The second type of confusion is the one W3W wants to avoid, having two similar addresses close together. For example, the locations gear.fines.larger and gear.fine.larger are around 1 mile apart. These could easily be confused, and the confusion would not be obvious at all. The question is, how often does it happen that two similar addresses are close together? The answer is – much more often than they should. The reason is a little technical due to the algorithm W3W uses to randomize the addresses. The randomization algorithm is a linear congruence, and while the outputs look random, there is a lot of non-random structure. In particular, there can be long ‘runs’ of similar addresses that don’t get mixed properly.
To understand, let’s look at the W3W addresses immediately next to gear.fines.larger and gear.fine.larger. These are:
W3W uses around 40000 unique words. If the addresses were truly random, we wouldn’t have so many words in common between nearby areas in the same city. The fact that many addresses share 1 or 2 words close together greatly increases the chances of a nearby confusing pair. For those interested in the details, a simple mathematical argument is given in the paper to show why the randomization algorithm results in this behavior.
Between the lines
I understand the appeal of What3Words. It’s more fun to say three random words than something like a Grid Reference or a postcode. However, that is not a good enough reason to use W3W for important applications like emergency services. The problems discussed are not just due to a few confusing addresses. There are systematic problems at the heart of the app. There are many ways these issues could be solved (for example, a checksum); however, the commercial and closed-source nature of the application means that we have to rely on W3W for the fix, something which they do not seem inclined to do.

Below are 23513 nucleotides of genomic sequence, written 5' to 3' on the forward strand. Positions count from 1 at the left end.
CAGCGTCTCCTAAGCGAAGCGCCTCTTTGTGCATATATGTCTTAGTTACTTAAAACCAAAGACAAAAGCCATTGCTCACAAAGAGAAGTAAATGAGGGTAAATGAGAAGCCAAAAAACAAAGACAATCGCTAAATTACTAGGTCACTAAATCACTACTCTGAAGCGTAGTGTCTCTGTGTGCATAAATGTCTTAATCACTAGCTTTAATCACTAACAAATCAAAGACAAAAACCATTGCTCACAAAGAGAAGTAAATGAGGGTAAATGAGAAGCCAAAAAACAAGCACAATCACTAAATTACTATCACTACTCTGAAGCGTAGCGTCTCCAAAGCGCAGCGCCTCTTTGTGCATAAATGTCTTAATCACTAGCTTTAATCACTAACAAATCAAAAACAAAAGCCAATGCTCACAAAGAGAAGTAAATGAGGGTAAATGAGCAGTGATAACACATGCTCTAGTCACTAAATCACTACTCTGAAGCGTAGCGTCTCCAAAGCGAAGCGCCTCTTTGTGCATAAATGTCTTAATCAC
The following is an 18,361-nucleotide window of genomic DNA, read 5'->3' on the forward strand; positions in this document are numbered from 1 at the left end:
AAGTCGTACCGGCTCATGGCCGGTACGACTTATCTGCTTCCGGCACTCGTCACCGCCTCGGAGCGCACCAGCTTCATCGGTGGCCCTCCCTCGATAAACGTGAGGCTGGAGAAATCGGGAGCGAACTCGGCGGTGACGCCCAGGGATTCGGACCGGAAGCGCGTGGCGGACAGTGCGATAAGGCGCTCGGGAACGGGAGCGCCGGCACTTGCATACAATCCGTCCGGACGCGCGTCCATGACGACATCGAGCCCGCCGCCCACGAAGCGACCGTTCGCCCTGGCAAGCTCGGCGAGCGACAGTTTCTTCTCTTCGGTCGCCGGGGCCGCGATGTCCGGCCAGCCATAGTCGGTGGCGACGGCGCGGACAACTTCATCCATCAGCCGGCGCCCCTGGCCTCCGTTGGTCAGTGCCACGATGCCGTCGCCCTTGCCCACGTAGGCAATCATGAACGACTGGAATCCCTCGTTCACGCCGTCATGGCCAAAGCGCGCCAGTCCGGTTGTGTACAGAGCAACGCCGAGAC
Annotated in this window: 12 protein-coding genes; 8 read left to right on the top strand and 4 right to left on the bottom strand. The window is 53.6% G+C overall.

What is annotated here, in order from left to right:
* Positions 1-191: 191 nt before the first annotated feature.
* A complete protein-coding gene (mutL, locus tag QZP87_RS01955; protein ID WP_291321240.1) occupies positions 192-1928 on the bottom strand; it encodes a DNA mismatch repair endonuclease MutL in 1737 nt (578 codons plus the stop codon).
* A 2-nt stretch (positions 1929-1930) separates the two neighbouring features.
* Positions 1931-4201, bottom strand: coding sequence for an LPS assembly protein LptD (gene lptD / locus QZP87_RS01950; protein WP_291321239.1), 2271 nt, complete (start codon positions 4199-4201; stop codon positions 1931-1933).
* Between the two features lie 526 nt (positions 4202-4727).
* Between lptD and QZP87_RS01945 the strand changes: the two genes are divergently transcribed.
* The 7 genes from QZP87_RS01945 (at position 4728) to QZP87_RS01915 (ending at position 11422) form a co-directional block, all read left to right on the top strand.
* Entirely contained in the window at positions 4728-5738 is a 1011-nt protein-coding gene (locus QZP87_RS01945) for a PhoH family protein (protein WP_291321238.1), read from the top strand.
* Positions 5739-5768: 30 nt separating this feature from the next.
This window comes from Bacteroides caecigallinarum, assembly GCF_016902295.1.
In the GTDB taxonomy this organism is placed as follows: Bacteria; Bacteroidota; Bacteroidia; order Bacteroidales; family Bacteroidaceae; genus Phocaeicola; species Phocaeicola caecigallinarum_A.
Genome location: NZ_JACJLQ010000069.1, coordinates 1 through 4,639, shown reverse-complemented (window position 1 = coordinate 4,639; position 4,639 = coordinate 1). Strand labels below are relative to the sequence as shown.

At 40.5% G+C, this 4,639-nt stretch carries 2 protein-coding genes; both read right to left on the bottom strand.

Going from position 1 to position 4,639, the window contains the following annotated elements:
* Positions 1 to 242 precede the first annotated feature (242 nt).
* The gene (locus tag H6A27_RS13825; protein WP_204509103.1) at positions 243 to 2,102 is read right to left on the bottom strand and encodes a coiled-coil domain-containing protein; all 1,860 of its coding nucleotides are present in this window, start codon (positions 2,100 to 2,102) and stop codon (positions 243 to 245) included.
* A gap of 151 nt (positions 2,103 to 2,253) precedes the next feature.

Software, especially software used in matters of life and death, should be subject to the same rigorous testing and evaluation standards as any other product, from car tires to climbing rope. Even for less serious uses, like delivering mail, relying on a private company to provide addresses (as has apparently been done in Mongolia) is a dubious proposition. For emergency applications, my concern is that the popularisation of W3W could discourage the adoption of more reliable alternative systems like AML (which automatically sends the user’s location to emergency services without any user input required) or Grid Reference (which is printed on almost all UK maps). Until the problems with the algorithm have been fixed and W3W has been shown to work reliably under stressful conditions, it should only be used.with.caution.
 There is a way to directly share a link using the app, though there is little benefit in using W3W in this case compared to, say, Google Maps. The point of W3W is that addresses are “easy to say and share.”